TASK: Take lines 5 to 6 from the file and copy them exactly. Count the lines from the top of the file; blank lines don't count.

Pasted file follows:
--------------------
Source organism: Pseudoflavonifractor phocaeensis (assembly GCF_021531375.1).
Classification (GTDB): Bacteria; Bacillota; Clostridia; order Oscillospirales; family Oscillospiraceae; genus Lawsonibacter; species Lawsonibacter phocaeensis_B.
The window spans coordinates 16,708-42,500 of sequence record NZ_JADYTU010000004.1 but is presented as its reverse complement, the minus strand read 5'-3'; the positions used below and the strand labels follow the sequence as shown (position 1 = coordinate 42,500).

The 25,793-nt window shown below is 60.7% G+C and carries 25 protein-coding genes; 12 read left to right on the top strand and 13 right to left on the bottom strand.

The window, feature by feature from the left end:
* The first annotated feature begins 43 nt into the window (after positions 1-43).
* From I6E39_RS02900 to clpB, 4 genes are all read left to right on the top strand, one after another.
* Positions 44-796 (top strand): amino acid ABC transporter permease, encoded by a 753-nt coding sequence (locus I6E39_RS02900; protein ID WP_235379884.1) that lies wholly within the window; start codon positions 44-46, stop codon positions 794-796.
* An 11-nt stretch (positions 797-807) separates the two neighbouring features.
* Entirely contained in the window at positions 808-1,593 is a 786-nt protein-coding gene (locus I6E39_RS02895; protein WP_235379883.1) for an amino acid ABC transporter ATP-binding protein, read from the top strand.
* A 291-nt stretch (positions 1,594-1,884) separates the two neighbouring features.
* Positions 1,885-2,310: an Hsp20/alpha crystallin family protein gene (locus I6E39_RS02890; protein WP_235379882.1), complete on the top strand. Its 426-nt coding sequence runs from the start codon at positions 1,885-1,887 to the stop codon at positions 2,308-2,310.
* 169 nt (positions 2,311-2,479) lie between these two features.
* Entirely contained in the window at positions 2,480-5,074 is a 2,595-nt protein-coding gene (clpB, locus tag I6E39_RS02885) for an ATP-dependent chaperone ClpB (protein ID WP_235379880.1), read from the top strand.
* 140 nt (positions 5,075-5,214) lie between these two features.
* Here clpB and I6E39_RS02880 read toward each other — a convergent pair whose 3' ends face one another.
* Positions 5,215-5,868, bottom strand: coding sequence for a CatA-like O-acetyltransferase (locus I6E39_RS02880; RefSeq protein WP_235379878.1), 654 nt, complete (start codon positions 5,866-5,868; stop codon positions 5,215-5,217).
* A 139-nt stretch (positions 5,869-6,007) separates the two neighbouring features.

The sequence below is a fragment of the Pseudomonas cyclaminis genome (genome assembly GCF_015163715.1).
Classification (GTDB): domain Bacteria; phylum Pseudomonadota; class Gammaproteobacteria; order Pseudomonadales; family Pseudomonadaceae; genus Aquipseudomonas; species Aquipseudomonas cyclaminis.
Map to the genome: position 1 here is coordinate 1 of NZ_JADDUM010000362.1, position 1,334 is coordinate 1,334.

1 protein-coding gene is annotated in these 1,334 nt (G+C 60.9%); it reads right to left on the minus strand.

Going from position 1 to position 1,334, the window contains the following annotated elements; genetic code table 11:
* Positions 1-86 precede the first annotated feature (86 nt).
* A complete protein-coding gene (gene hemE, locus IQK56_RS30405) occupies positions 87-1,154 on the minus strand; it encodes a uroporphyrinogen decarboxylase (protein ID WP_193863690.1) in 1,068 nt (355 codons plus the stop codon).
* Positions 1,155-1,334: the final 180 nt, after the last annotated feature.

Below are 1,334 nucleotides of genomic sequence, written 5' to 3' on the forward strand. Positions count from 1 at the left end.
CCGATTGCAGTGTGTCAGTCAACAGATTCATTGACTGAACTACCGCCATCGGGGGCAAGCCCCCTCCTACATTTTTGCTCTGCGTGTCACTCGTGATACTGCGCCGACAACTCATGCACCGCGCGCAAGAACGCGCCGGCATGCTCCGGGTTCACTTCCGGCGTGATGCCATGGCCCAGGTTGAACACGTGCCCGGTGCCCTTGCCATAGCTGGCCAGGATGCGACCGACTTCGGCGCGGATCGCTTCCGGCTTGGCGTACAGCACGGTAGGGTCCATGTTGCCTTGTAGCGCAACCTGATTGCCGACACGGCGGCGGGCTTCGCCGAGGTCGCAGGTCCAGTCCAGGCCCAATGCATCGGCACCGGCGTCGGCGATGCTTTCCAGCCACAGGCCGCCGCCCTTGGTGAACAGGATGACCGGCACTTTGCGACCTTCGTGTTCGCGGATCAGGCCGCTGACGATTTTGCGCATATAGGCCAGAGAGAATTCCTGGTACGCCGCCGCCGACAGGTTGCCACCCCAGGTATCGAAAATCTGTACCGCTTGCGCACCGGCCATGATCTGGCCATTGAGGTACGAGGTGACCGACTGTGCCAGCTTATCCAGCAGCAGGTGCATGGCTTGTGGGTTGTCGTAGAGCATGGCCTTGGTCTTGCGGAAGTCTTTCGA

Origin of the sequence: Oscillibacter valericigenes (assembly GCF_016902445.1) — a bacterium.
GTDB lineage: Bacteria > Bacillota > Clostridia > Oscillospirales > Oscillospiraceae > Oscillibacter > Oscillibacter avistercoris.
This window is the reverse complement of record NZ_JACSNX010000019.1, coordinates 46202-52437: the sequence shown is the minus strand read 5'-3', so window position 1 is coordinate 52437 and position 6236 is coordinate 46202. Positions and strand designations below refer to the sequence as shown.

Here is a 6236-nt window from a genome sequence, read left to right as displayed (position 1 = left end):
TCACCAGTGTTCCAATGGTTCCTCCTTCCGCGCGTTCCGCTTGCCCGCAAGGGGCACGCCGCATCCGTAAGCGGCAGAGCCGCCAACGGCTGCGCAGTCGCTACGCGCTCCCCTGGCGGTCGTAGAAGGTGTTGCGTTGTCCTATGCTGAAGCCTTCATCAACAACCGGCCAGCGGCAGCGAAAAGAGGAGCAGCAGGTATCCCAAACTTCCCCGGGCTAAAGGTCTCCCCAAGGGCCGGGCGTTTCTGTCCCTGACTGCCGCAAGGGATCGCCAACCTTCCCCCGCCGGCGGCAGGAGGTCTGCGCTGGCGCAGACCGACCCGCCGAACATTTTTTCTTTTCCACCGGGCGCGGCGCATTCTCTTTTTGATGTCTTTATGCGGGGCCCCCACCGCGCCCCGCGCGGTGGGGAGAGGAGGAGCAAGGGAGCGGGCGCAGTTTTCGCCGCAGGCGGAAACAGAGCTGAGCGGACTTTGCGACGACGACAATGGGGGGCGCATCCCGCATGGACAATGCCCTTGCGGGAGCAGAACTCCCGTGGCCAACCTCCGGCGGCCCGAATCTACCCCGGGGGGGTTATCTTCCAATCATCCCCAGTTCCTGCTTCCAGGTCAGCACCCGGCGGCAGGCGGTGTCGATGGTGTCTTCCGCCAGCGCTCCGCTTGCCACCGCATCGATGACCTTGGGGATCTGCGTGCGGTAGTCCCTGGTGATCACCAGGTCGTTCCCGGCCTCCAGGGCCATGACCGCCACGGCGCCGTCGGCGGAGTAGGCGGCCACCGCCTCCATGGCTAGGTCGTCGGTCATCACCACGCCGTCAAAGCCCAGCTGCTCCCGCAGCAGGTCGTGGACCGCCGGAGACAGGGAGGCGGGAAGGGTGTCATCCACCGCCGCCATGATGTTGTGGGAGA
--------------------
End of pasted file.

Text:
The window, feature by feature from the left end:
* The first annotated feature begins 43 nt into the window (after positions 1-43).